Tuesday, Sep 25, 2018
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Ronald F. Ray (1940-2018)

Career as police officer led him to becoming a pilot


Ronald F. Ray, who found adventure in careers as a police officer and then a pilot, died Tuesday in ProMedica BayPark Community Hospital. He was 77.

He’d had two strokes and had heart and other health problems, his wife Darlene Ray said.




Mr. Ray of Oregon retired in 2002, his last post being as a court security officer for the U.S. Marshals Service in Dayton.

“The first thing he did was take his motorcycle and visit his nephew in Tucson, Arizona. Cross country,” his wife said. “He was gone about a month. It was something he always wanted to do. He did it.”

He was born Oct. 10, 1940, to Mary and Harold Ray and grew up on Rock Court in North Toledo.

“He liked to talk about how awesome his childhood was,” his wife said.

He was a 1958 graduate of Woodward High School, where he played first base on the varsity baseball team for four years. Army service followed, including about 17 months in South Korea.

Back home, he went to work for Jeep as he aspired to work in law enforcement.

“He wanted to be a policeman his entire life,” his wife said. Both brothers went into police work, including his twin, Fred, who became first police chief of Perrysburg Township and was police chief of Swanton. His twin had a connection on the Sylvania Township department, and Mr. Ray was hired in 1966 to a force of six uniformed officers, the chief included.

He was an officer in Sylvania Township for about three years and then an officer on the Maumee police department for about five years.

“He loved every day,” his wife said. “It was something new every day. It was meant to be. He was calm and cool about everything. He never got excited.”

A high school friend who took a job with the Fort Lauderdale, Fla., police enticed Mr. Ray to the department by reporting that more happened there in a day than in a year on the Maumee force. Mr. Ray was hired, moved his family south, and lived the truth in his friend’s review.

“It was everything he dreamed of. He was shot at and shot at people,” his wife said. “He would only work in the worst section, and he only worked at night, because that’s when the action was.”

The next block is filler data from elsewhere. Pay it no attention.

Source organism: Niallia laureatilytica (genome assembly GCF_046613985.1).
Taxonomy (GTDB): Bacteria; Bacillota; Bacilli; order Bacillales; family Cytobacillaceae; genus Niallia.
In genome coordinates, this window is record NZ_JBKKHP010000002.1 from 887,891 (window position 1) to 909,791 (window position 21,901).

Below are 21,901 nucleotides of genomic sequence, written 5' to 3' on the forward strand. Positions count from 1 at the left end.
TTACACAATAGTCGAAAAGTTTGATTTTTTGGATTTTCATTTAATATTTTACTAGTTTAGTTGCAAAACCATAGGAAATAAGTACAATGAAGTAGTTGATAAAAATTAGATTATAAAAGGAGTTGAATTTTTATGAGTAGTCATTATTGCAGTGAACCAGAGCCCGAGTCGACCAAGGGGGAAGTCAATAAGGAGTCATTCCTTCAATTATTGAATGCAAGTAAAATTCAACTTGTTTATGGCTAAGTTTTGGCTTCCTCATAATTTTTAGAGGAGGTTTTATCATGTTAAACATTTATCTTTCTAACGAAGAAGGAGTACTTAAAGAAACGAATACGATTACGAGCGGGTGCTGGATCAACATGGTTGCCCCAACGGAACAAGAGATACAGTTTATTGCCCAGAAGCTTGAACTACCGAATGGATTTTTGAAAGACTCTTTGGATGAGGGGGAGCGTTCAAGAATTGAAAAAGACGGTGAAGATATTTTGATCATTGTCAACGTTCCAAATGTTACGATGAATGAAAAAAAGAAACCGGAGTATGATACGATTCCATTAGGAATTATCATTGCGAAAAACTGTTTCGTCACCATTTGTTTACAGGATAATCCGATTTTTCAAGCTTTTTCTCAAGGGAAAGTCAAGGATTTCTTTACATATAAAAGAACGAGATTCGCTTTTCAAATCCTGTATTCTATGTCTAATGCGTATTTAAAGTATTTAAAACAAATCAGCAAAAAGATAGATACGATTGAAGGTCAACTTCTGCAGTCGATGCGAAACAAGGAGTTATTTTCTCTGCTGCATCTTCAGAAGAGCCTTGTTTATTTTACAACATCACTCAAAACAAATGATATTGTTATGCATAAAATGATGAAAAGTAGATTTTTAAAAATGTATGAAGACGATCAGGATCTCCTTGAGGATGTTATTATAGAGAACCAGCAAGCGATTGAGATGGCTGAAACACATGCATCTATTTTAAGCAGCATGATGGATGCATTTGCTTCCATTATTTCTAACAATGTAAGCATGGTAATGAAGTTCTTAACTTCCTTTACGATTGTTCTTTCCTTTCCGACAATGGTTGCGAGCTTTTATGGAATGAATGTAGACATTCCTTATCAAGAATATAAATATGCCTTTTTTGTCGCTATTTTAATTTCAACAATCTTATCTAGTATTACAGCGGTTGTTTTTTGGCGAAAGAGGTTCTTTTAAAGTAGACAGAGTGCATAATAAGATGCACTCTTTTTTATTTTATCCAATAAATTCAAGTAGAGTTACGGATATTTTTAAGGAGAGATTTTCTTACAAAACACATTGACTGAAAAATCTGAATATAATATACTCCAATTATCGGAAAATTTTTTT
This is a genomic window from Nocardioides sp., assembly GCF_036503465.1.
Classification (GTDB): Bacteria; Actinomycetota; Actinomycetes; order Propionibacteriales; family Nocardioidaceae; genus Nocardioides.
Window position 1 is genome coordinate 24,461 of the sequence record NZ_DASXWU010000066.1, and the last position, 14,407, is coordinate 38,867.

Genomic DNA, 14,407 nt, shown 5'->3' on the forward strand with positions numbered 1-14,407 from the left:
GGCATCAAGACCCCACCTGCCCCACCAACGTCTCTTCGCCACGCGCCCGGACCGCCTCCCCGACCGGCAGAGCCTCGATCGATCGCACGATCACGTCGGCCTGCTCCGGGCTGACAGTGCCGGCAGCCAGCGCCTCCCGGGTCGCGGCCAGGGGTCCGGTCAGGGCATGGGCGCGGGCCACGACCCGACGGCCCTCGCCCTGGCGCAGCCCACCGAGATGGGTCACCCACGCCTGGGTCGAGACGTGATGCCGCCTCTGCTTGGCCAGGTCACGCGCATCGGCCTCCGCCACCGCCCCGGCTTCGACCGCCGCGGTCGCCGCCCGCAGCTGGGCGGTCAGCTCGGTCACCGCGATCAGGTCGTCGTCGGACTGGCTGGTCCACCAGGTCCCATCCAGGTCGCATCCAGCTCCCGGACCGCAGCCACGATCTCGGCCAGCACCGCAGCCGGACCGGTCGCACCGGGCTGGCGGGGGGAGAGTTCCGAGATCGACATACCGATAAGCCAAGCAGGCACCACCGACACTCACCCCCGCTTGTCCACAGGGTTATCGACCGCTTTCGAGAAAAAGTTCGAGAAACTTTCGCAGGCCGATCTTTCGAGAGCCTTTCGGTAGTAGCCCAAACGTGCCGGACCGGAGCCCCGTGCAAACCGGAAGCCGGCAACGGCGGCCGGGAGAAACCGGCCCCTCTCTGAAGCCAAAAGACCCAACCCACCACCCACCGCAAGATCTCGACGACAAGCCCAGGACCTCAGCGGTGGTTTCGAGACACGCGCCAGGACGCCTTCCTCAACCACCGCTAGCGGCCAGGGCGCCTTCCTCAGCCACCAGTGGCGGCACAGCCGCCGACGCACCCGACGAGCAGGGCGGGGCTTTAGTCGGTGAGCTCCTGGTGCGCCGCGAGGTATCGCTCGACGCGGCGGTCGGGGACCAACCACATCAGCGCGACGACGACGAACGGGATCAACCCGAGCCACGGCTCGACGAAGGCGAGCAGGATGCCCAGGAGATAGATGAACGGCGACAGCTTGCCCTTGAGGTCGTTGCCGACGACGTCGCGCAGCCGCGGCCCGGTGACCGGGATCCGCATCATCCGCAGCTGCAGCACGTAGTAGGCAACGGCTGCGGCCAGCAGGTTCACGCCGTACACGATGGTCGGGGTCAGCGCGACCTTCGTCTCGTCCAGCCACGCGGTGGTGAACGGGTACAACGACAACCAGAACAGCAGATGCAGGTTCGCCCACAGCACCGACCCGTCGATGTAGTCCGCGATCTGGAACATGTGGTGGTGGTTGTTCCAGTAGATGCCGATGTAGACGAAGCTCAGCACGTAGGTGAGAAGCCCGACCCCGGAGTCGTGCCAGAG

Mr. Ray, who served on the Fort Lauderdale department from 1972-85, became part of the undercover tactical impact unit.

“That was the excitement of his absolute life,” his wife said. “They took a lot of really bad guys off the streets.”

His police duties included being a pilot with the air unit, flying surveillance details in an airplane and, later, a helicopter. He left the Fort Lauderdale department to fly a helicopter for the Rockwell family of Rockwell International, the defense and aerospace manufacturer. Mr. Ray was based in the Pittsburgh area, but often was called on to fly family members from Florida to the Bahamas and back, his wife said.

Later, as a helicopter pilot for Crescent Airways, he ferried passengers who needed to get to the site of the oil spill from the Exxon Valdez in Alaska.

Returning to Ohio, he flew helicopters for the Allen County sheriff’s office.

Surviving are his wife, Darlene Ray, whom he married Oct. 19, 1990; daughters Marla Ray, Tammy Chadwick, and Jennifer Miles; stepdaughter, Dina Biglin; stepson, Dru Smith; brother, Hal Ray; sister, Debbie Whiting; 11 grandchildren, and two great-grandchildren..

Services will be private. Visitation will be from noon-6 p.m. Sunday in the Freck Funeral Chapel, Oregon, with military honors at 3 p.m.

The family suggests tributes to the Toledo Community Based Outpatient Clinic of the U.S. Department of Veterans Affairs.

Contact Mark Zaborney at mzaborney@theblade.com or 419-724-6182.

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